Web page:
The Government have, in recent years, been herding us all in the direction of the limited company, as it allows them to monitor statistical business data, and enforce deadline compliance, via Companies House. In the majority of cases, therefore, under current legislation, it will be preferable to run your business as a limited company. Some of the benefits of doing so include:
A limited company is a separate legal entity, distinct from ourselves as directors / shareholders. If your business fails, your house and other assets are not at risk (unless you have guaranteed any debts personally, or you have been guilty of fraud in your conduct as directors).
An alternative to the limited company is the limited liability partnership (LLP) which is favoured by some accountants. Whilst, as the name suggests, this will have the bonus of limited personal liability for partners, it will lack some of the other benefits of the limited company, such as the associated tax savings.
The perception held by most people is that limited companies are larger entities, and this automatically gives increased credibility.
Over the last few years, legislation has changed almost yearly. For some of that period, the first £10,000 of a limited company’s profits were tax free. Although this provision is not currently in force, the Small Companies Corporation Tax Rate presently stands at 20%, for profits up to £300,000.
Currently, a self employed person will pay a basic rate of Income Tax of 20% (rising to 40% from £32,000 of taxable income) plus 9% Class 4 National Insurance. This, obviously, represents a potential minimum saving of 9% on every penny earned for a limited company.
Even with the slightly increased accounts costs involved with a limited company, it can be well worth considering the change for those with significant incomes, who are still operating as sole traders.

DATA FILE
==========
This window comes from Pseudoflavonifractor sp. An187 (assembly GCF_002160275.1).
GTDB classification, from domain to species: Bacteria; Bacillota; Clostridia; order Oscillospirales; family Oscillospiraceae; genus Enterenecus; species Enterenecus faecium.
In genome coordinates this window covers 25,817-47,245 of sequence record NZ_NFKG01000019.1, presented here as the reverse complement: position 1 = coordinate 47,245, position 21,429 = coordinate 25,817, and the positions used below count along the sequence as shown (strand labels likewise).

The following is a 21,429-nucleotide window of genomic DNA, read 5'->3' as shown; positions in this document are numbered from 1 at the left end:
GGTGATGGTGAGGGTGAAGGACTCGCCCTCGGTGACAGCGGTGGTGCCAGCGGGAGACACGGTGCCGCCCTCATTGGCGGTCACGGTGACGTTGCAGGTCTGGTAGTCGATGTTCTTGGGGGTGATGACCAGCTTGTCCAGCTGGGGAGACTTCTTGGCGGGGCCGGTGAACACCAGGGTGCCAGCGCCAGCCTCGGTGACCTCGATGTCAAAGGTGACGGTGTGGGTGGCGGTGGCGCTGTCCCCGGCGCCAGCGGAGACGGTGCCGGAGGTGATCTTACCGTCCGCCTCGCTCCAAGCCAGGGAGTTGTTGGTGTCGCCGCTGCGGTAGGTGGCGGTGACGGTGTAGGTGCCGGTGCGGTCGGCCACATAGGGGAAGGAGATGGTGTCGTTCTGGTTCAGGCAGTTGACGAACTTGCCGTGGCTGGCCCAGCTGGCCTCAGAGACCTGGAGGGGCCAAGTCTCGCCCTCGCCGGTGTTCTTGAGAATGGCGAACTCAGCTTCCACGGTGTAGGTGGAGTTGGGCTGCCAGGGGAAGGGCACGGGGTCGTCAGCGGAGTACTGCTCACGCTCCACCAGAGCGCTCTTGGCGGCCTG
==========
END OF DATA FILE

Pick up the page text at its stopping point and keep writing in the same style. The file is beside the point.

It’s also worth noting that, under Self Assessment, we pay our tax six monthly in advance. Corporation Tax, however, is currently paid 9 months after the year end, giving us some, potentially, quite favourable cash flow assistance. On the flip side, of course, if our business is making less than around £9,000 per year, at current rates, then the financial argument for limited companies will not be relevant, and many will still opt for the slightly simpler structure of the sole trader business.
Ok, so that’s all very well, but how do you go about setting up a limited company? What does it involve? Is it more work or more expensive? Will you have to have an audit, register for VAT or find a company secretary?
The latest Companies Act 2006 has now completed the task of simplifying the limited company process, by, amongst other things, removing the requirement to have a company secretary, from 1 April 2008.
Other recent simplifications include:
- The audit requirement for small companies has been removed for companies whose turnover is below £6.5 Million. Also, for companies of this size, we are not required to submit other than the most basic abbreviated accounts to Companies House, so our turnover, gross profit etc will not be a matter of public record.
- The requirement to have two directors has now also been removed.
- Limited companies were previously required to have at least two shareholders. This was, in reality, a bit of a pointless exercise, anyway, as many business owners would simply issue 100 shares, 99 to themselves and 1 to their partner. This requirement has, once again, been removed.
The net effect of all of this is that, from April 2008, it is now possible to form and run a limited company with just one person, without the need to involve anyone else. The structure of the business, therefore, becomes as simple as that of a sole trader (although there is a little more reporting required to HMRC and Companies House).
The other benefit of this is in the costs involved. The fact that most of us will never require an audit, will significantly reduce accountancy costs, and the simplified company structure means that you can now form a brand new limited company online from as little as £25.